for the first seder.
John: I try to use a different Haggadah
every year, but my favorite remains the
Maxwell House Haggadah I used as a
Diane: My favorite Haggadah is the Art
Scroll Haggadah. It's very easy to follow.
Staci: I have used different Haggadahs
to make our own. My main resource has
been Art Scroll.
#8) How does the secular community
respond to this holiday. Are there typically
news reports about Pesach on television,
John: Typically, Jewish holidays are not
publicized in the United Kingdom as
they are in the United States. My experi-
ence is that very few gentiles are aware of
when Pesach comes. If they are, they
associate it with Easter and the Last
Diane: The newspapers here, secular
and religious alike, have their stories
about Passover seders being planned,
Passover food drives and even compara-
tive baskets of costs for Passover supplies
at different grocery chains. If the gov-
ernment is importing a specific food
item to meet Passover needs, usually
potatoes or apples, that also is reported
in the press.
The press further carries a story
reporting on the Chief Rabbinate's sale
of chametz (food made with leavening)
to a gentile. The newspapers usually also
have special Passover supplements.
Staci: The religious editor of the Atlanta
paper is Jewish, so there is usually an
article about Passover. The TV news will
sometimes announce what night
Passover begins and why we celebrate it.
Roberta: Newspapers and TV run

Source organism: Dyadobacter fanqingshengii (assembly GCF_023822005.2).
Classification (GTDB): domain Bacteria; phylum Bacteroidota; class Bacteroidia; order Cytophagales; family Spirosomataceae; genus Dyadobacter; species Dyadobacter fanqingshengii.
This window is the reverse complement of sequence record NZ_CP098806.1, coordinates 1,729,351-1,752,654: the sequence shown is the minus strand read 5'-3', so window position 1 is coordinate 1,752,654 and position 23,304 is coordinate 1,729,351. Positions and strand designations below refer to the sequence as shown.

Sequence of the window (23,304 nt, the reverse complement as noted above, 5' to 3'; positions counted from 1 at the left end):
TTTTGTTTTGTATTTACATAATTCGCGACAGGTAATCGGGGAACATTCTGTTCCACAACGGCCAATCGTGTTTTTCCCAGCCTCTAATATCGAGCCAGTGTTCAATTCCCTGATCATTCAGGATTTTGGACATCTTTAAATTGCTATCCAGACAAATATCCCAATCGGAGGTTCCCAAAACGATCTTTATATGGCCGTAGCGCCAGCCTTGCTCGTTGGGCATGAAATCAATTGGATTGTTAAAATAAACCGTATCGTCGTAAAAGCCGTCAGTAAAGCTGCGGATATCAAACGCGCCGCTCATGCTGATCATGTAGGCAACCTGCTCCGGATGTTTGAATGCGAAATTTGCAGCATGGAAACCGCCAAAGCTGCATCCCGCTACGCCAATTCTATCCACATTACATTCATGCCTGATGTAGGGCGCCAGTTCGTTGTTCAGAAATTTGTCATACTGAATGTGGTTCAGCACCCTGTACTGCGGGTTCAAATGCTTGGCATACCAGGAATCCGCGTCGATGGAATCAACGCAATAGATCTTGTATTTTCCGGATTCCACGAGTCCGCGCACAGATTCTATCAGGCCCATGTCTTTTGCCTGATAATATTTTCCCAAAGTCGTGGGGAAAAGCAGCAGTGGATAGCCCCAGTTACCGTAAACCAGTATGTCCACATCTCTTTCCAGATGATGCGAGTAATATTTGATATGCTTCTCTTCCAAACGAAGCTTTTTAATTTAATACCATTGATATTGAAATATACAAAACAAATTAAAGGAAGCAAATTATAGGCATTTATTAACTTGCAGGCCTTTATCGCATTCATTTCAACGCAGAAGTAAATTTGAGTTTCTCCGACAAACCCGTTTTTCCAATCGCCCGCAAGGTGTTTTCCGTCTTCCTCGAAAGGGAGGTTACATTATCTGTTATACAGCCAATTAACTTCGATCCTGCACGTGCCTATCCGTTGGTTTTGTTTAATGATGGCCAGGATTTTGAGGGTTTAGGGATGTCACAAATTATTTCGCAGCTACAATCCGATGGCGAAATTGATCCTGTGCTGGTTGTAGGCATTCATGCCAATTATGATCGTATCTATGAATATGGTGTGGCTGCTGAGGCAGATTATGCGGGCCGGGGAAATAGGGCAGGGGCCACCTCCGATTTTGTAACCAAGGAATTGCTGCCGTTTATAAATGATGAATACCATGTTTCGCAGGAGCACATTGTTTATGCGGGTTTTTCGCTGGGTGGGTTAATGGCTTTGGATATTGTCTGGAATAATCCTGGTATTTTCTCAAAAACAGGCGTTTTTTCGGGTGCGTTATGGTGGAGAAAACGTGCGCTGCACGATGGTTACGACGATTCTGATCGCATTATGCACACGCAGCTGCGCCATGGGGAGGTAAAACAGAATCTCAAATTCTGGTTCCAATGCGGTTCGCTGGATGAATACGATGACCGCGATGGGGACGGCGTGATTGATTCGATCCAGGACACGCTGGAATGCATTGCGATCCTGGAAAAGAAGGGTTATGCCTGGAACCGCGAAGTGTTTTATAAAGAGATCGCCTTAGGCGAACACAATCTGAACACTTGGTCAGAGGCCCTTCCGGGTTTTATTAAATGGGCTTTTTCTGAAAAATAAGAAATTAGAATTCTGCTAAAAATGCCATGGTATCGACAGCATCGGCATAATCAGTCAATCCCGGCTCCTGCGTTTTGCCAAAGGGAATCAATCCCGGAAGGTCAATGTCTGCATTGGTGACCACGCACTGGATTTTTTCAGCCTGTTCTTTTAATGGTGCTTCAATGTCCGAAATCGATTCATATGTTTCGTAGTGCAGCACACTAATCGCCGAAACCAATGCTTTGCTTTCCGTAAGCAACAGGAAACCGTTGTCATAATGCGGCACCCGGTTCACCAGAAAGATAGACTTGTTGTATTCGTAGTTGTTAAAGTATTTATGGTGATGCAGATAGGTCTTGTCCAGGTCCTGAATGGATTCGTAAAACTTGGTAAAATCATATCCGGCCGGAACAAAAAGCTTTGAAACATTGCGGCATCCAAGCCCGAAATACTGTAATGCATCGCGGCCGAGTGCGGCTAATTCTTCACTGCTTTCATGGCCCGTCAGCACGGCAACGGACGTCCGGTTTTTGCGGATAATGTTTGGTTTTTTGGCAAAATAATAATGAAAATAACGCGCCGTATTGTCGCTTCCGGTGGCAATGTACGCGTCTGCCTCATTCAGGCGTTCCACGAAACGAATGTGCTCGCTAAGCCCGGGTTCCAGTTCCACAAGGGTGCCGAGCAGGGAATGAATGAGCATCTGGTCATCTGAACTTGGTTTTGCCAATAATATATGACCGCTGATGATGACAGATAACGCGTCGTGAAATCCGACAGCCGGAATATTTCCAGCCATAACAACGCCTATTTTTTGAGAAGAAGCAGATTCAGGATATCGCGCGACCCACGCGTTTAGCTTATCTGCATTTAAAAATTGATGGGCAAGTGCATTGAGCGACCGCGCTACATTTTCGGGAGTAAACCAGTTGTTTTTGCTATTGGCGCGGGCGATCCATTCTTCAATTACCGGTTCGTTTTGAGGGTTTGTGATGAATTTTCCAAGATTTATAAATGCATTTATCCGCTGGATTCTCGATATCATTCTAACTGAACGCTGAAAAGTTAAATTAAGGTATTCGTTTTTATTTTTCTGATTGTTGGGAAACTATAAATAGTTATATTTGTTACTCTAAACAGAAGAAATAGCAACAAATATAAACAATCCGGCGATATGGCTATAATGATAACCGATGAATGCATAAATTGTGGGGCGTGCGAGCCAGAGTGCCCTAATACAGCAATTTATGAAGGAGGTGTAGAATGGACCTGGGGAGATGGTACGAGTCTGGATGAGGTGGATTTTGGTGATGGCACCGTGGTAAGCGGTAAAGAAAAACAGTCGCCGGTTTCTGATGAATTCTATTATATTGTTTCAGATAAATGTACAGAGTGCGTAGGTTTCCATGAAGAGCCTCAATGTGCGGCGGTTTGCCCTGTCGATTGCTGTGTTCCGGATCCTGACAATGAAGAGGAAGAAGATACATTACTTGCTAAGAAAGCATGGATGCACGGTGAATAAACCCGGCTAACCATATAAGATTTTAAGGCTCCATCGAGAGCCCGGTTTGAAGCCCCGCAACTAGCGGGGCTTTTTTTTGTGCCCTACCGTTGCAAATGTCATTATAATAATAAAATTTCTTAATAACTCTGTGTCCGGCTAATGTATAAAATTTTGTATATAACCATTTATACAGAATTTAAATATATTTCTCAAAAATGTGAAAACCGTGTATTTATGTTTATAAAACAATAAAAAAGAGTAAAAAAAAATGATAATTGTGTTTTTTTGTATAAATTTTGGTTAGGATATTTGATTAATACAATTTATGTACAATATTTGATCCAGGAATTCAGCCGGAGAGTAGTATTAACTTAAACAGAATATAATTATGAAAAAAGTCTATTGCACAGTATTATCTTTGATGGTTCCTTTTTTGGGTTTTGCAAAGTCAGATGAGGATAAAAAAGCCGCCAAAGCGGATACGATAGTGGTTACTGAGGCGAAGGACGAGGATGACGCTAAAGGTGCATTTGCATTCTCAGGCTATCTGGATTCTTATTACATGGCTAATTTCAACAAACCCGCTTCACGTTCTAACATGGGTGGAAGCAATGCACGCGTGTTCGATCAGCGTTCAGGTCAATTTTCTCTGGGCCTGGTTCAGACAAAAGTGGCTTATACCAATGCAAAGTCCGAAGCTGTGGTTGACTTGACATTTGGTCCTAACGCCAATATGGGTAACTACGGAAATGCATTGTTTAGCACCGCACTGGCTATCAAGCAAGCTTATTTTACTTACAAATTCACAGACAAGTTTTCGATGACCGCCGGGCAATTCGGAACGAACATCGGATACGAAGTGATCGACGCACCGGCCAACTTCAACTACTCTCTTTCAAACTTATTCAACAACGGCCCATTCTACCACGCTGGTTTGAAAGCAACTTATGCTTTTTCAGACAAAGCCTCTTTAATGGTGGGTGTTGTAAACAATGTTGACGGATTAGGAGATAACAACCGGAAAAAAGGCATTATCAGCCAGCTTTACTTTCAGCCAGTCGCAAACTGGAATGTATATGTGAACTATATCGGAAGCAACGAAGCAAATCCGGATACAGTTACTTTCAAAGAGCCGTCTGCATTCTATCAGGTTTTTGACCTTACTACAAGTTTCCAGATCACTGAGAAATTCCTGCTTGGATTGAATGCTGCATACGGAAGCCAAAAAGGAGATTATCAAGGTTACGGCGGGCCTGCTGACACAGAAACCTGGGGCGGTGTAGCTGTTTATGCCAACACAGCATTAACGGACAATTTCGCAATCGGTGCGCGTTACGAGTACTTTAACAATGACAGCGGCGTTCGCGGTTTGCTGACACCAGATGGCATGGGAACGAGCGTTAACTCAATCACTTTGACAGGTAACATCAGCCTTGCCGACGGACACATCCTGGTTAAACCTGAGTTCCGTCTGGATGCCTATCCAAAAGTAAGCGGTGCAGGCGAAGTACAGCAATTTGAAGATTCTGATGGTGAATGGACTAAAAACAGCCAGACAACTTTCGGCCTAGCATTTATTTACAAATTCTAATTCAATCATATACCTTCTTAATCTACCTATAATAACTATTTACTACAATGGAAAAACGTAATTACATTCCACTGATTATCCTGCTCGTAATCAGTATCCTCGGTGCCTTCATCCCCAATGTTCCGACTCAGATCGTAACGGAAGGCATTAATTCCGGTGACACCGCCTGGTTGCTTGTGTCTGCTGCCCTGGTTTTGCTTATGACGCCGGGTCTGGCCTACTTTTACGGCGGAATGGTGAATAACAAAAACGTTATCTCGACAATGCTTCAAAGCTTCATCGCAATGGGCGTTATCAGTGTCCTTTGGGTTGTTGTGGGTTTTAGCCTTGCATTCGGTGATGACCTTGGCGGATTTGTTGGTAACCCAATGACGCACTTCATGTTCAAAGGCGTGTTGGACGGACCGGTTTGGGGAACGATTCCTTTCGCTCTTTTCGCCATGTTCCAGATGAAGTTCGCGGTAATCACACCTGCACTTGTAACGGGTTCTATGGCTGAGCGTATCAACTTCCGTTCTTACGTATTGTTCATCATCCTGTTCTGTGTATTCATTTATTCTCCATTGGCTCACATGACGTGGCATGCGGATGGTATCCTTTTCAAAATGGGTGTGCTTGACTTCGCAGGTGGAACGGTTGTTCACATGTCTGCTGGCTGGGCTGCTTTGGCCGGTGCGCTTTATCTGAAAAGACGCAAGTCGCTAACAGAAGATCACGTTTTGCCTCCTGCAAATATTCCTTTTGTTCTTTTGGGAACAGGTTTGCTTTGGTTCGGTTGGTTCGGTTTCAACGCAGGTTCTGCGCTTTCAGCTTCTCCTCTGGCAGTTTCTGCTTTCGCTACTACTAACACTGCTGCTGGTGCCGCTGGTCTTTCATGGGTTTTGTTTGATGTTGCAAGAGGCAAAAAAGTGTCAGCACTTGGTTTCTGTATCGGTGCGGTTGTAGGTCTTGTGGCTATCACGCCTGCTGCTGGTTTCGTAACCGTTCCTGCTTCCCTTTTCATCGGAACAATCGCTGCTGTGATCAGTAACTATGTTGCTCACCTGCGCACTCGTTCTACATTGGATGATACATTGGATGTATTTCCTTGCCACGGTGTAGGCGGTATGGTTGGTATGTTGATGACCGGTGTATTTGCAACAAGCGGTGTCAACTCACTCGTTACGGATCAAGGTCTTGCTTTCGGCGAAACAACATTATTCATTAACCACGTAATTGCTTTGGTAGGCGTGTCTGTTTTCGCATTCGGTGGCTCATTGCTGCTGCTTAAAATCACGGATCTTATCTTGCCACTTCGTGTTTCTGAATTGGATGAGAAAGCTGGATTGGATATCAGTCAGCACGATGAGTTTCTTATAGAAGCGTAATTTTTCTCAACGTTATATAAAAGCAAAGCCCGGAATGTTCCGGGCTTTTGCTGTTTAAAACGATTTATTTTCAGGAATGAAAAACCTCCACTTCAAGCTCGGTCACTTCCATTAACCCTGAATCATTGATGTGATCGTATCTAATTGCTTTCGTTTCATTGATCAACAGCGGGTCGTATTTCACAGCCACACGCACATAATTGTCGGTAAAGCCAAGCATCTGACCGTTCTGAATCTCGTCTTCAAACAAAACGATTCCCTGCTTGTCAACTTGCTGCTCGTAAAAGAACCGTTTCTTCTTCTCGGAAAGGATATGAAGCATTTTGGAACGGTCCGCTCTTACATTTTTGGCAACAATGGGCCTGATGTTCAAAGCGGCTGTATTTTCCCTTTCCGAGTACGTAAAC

stories about Pesach and highlight
some families and their observances.
The weekly food sections have
recipes and photos. Local papers
have pages where businesses and
politicians put in ads wishing the
community a happy Passover.
Ione: The secular community is out-
standing in the overall awareness and
respect for the celebration. Some
seders are shown on television by
local stations. The print media also
are very generous in their coverage
of this holiday and all the major
Jewish activities throughout the year.
How WE CELEBRATE on page 82
Might Find Liberation
n Passover we're supposed to celebrate
our freedom by drinking the traditional
Four Cups of wine.
But many fine Jewish people among us and at
our Seders shouldn't be drinking wine at all. Ever.
The fact is, for people in recovery from chemical
or substance addiction, drinking wine or any al-
coholic drink, or even being pressured to, isn't
freedom but oppression.
A lot of very well-meaning Jewish people simply
don't know that a person in recovery may not and
should not use ANY potentially addicting sub-
stance. Ever. Even on Passover.
Some very good Jewish people who are actively
now going out of slavery could use all the help
we can give them, to reach their liberation and
People in recovery are very welcome at our Seder
and deserve to be there, and deserve to be free.
They need our supportencouragement warmth,
They don't need our wine.
This year on Passover let's ALL celebrate our lib-
eration and the freedom we all want and deserve.
People in recovery should n't be pressured or even
allowed to drink even one cup of wine forthe Four
Cups. And Jewish Law is very clear about that.
According to Jewish Law, for people in recovery
grape juice is just fine, just the right thing to help
them find their freedom on Passover.The Jewish
community has to face the unleavened truth that
for some people wine or alcoholic drinks on Pass-
over —or anytime— may be as forbidden as
Chametz. So please make grape juice avail-
able on your Seder table.
The Friendship Garde Fellowship Program
The Friendship Circle Fellowship Program
supports struggling addicts and their families through classes, friend-
ship, role modeling, and a network of therapists and psychologists.
For more information:firstname.lastname@example.org .
For more information about passoverwww.passover.net
A public service message brought to you by The Friendship Circle and The Jewish News